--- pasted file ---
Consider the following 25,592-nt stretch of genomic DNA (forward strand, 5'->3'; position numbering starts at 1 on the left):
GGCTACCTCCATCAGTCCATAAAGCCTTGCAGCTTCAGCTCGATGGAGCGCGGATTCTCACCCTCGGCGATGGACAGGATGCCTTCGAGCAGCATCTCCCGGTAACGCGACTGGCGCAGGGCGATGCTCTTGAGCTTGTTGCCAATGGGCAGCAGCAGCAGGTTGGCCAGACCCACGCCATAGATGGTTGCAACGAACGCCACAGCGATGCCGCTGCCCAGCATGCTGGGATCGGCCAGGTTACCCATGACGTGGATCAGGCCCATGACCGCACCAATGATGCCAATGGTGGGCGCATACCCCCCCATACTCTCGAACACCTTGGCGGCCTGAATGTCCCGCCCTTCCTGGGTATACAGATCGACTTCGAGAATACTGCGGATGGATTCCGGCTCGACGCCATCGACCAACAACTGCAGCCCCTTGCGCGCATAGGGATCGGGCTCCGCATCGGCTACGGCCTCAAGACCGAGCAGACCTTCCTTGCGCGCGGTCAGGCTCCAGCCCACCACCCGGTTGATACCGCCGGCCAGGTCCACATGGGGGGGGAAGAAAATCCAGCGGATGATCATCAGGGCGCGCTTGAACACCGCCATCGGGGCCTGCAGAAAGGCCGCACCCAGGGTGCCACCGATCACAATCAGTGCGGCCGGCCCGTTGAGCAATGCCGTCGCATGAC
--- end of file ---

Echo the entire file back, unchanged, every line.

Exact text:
Consider the following 25,592-nt stretch of genomic DNA (forward strand, 5'->3'; position numbering starts at 1 on the left):
GGCTACCTCCATCAGTCCATAAAGCCTTGCAGCTTCAGCTCGATGGAGCGCGGATTCTCACCCTCGGCGATGGACAGGATGCCTTCGAGCAGCATCTCCCGGTAACGCGACTGGCGCAGGGCGATGCTCTTGAGCTTGTTGCCAATGGGCAGCAGCAGCAGGTTGGCCAGACCCACGCCATAGATGGTTGCAACGAACGCCACAGCGATGCCGCTGCCCAGCATGCTGGGATCGGCCAGGTTACCCATGACGTGGATCAGGCCCATGACCGCACCAATGATGCCAATGGTGGGCGCATACCCCCCCATACTCTCGAACACCTTGGCGGCCTGAATGTCCCGCCCTTCCTGGGTATACAGATCGACTTCGAGAATACTGCGGATGGATTCCGGCTCGACGCCATCGACCAACAACTGCAGCCCCTTGCGCGCATAGGGATCGGGCTCCGCATCGGCTACGGCCTCAAGACCGAGCAGACCTTCCTTGCGCGCGGTCAGGCTCCAGCCCACCACCCGGTTGATACCGCCGGCCAGGTCCACATGGGGGGGGAAGAAAATCCAGCGGATGATCATCAGGGCGCGCTTGAACACCGCCATCGGGGCCTGCAGAAAGGCCGCACCCAGGGTGCCACCGATCACAATCAGTGCGGCCGGCCCGTTGAGCAATGCCGTCGCATGAC